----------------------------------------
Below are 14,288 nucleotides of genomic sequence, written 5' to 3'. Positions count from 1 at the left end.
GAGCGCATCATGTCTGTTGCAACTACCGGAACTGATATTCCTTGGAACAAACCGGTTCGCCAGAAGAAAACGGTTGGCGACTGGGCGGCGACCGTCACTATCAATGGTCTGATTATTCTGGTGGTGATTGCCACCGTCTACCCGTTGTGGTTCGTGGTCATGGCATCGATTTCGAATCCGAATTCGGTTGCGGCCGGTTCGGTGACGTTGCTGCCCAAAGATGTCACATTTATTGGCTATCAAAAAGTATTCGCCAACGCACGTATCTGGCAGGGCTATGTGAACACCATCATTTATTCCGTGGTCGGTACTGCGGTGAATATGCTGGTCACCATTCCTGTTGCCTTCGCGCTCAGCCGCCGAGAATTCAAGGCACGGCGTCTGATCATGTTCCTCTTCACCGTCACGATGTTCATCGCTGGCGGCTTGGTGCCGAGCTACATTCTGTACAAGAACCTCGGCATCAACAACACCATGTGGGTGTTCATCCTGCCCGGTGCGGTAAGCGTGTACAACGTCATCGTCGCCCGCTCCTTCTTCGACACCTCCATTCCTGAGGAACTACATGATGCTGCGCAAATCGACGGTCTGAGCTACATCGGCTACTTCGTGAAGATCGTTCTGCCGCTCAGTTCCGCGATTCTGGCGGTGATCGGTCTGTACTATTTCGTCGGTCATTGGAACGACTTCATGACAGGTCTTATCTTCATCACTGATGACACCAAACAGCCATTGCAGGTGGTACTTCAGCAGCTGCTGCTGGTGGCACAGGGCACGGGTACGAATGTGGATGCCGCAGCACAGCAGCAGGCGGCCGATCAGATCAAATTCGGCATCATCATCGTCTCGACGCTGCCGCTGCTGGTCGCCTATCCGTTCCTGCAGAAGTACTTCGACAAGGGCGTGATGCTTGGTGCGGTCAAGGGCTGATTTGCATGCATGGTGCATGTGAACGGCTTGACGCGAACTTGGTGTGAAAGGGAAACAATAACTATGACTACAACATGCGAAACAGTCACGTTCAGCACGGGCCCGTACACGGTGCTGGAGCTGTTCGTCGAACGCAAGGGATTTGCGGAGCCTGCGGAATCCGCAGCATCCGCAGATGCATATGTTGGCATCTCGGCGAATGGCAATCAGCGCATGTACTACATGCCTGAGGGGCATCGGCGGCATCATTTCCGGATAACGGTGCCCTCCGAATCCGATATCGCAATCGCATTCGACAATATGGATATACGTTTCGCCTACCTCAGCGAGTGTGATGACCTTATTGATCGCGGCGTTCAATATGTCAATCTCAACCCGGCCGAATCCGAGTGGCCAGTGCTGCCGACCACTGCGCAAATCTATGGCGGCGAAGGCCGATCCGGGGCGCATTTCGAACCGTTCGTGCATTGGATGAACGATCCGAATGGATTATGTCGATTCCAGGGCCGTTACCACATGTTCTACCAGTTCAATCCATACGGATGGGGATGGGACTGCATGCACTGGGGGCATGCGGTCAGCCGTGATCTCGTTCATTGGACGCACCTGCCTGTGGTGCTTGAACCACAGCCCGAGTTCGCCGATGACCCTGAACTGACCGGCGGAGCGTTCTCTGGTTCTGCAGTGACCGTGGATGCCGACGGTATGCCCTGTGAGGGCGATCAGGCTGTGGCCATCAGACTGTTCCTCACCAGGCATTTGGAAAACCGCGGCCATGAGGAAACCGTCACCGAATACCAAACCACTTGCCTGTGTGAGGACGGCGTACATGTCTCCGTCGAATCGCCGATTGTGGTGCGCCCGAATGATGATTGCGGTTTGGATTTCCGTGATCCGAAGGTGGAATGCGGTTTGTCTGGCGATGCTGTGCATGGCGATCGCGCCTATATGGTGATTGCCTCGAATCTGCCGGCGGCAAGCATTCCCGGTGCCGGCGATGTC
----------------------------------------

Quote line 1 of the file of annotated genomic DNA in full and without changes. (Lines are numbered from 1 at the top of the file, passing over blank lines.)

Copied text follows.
Below are 14,288 nucleotides of genomic sequence, written 5' to 3'. Positions count from 1 at the left end.